How Lee Robinson created his Guestbook, and you can do it too


How Lee Robinson created his Guestbook, and you can do it too


- 8 min to read

How Lee Robinson created his Guestbook, and you can do it too

Ready to dive in and build a guestbook app using the Vercel stack? Let's do this!

By Giridhar Talla

How Lee Robinson created his Guestbook, and you can do it too

Building full-stack web apps used to be a complex task. But then came Next.js, a game-changer for React developers like you and me. This powerful framework from Vercel makes full-stack development very easy.

Let's build a guestbook app together to see the process in action using the Vercel stack. Inspired by Lee Robinson's project, this article will be your step-by-step guide to craft your own personalized version in no time.


We'll start from the ground up, but to make things smooth, make sure you have some HTML, CSS, and JavaScript skills, along with a basic understanding of React concepts. Familiarity with Next.js (pages) is a bonus.

Check out the final demo here and grab the source code from this repository.

The Vercel stack

Building modern web apps became easier with Vercel development tools. The Vercel stack combines Next.js, its powerful storage, and lightning-fast hosting for a smooth and efficient development experience. We'll use "Next.js" for the app's front-end, and "Tailwind CSS" (a friendly CSS framework) for beautiful styling without the hassle. For the backend, Vercel's "serverless functions" will handle everything seamlessly. We'll connect it to their "PostgreSQL database" and host the whole app on "Vercel's cloud" to make it ready for your audience.

The state of Next.js

Back in 2016, Next.js was introduced as a simple open-source project for React developers. But it quickly grew into more than just a tool. It became a powerful all-in-one solution, taking React to the next level with server-side rendering and static site generation.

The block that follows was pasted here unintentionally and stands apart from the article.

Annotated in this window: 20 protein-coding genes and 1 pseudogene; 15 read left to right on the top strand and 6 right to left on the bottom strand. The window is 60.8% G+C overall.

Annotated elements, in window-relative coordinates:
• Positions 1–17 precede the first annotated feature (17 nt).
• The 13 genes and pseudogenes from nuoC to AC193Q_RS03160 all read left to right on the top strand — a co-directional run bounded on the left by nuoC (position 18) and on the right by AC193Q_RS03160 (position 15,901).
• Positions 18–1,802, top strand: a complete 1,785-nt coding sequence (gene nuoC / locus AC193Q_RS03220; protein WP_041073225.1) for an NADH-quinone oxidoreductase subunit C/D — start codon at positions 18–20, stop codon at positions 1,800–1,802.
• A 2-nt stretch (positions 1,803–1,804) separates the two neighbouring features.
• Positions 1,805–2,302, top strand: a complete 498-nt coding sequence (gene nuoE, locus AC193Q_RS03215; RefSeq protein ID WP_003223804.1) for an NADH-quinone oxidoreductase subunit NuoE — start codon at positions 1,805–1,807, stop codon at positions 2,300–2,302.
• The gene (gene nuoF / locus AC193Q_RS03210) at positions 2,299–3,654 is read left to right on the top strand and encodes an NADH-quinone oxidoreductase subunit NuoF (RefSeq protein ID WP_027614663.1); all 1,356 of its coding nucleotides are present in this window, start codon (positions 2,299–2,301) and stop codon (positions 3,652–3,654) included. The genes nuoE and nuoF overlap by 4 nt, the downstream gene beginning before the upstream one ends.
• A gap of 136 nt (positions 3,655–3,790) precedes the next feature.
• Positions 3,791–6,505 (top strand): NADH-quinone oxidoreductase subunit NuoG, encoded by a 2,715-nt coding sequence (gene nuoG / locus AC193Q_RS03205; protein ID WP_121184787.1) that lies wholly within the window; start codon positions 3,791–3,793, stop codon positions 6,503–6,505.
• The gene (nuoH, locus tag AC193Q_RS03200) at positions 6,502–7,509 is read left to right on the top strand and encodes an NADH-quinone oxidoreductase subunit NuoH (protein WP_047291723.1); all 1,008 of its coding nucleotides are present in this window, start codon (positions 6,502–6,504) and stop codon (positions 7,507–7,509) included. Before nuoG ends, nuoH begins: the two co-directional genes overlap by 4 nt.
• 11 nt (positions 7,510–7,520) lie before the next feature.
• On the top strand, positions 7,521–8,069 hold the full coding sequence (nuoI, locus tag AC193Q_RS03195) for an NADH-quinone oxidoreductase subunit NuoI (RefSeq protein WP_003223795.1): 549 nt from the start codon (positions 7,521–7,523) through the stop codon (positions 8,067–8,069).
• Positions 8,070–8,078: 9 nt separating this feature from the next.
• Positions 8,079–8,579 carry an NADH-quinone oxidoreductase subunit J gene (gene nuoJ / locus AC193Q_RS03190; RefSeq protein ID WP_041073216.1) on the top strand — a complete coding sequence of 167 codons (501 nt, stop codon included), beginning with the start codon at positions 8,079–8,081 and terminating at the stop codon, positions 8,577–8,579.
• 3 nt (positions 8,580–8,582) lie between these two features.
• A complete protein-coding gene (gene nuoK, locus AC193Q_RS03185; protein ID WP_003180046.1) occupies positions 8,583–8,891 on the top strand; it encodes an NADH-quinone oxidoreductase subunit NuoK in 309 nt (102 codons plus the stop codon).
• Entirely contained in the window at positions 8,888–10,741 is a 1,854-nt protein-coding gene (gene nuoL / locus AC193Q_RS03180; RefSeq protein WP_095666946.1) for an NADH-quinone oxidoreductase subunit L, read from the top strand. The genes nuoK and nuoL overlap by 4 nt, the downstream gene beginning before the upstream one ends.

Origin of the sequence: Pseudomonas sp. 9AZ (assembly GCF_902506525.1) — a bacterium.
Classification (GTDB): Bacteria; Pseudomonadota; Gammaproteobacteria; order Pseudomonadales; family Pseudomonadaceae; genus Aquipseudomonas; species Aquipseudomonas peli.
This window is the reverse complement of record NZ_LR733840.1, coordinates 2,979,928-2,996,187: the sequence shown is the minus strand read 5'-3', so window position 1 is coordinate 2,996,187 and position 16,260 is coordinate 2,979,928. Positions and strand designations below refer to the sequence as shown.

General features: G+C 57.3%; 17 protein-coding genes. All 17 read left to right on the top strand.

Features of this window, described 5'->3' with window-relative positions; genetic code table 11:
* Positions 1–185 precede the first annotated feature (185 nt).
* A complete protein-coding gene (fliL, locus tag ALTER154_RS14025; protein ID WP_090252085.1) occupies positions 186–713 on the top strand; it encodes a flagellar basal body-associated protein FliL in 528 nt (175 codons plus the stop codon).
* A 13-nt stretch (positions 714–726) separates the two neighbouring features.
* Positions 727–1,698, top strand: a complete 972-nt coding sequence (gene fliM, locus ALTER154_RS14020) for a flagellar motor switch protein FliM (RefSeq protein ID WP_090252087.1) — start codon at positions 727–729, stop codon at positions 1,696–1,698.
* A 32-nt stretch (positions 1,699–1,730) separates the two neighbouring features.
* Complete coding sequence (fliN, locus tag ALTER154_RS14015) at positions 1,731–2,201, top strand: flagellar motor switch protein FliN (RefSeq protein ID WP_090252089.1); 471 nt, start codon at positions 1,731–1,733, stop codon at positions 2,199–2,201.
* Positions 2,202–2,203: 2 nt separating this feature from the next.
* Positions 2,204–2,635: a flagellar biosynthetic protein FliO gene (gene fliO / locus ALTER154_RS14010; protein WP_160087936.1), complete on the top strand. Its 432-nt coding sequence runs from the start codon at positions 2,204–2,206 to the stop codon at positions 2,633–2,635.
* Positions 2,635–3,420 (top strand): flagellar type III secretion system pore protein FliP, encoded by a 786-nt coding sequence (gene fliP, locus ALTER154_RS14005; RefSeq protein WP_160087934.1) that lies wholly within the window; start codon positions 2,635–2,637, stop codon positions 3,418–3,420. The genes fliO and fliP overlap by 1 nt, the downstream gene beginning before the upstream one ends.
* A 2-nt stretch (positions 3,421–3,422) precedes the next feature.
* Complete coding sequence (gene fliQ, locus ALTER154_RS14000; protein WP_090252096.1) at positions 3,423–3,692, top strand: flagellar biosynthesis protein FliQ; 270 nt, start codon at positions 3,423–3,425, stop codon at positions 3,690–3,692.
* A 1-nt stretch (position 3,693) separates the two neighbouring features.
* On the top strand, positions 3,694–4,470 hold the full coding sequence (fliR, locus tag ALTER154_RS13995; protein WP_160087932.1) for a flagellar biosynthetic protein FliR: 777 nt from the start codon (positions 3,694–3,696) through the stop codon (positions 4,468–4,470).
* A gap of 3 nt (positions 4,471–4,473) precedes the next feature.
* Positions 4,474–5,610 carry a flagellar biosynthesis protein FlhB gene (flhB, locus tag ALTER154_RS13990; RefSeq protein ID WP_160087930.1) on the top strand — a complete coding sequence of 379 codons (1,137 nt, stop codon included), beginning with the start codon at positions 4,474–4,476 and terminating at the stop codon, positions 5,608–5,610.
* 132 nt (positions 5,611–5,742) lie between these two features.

This helped in building full-stack web apps faster and easier, with some developer-friendly features like automatic image optimization, pre-rendering, and even file-based routing for serverless functions. By 2021, Next.js had become a popular JavaScript framework in the entire developer community.

Server-side rendering loads the webpage load super fast, without heavy JavaScript. Instead of relying on the client's browser to build the page, your server creates the complete HTML file and sends it over, making your app appear instantly. Learn more about server rendering here.

Next.js moved from 11th place in 2022 to 6th in 2023. The developer experience sky-rocketed after Next.js released the awesome new features: the app router powered by React Server Components for better routing, and "server actions" add even more power. Together, they make Next.js one of the best frameworks out there for creating modern web apps.

Create a new Next.js app

You can easily create a new Next.js app by typing the npx create-next-app my-guestbook command in your terminal. Don't worry if the questions seem confusing - just keep hitting Enter.

This will create a folder called my-guestbook with everything you need. Open it in your favorite code editor and use the npm run dev command to see the demo app.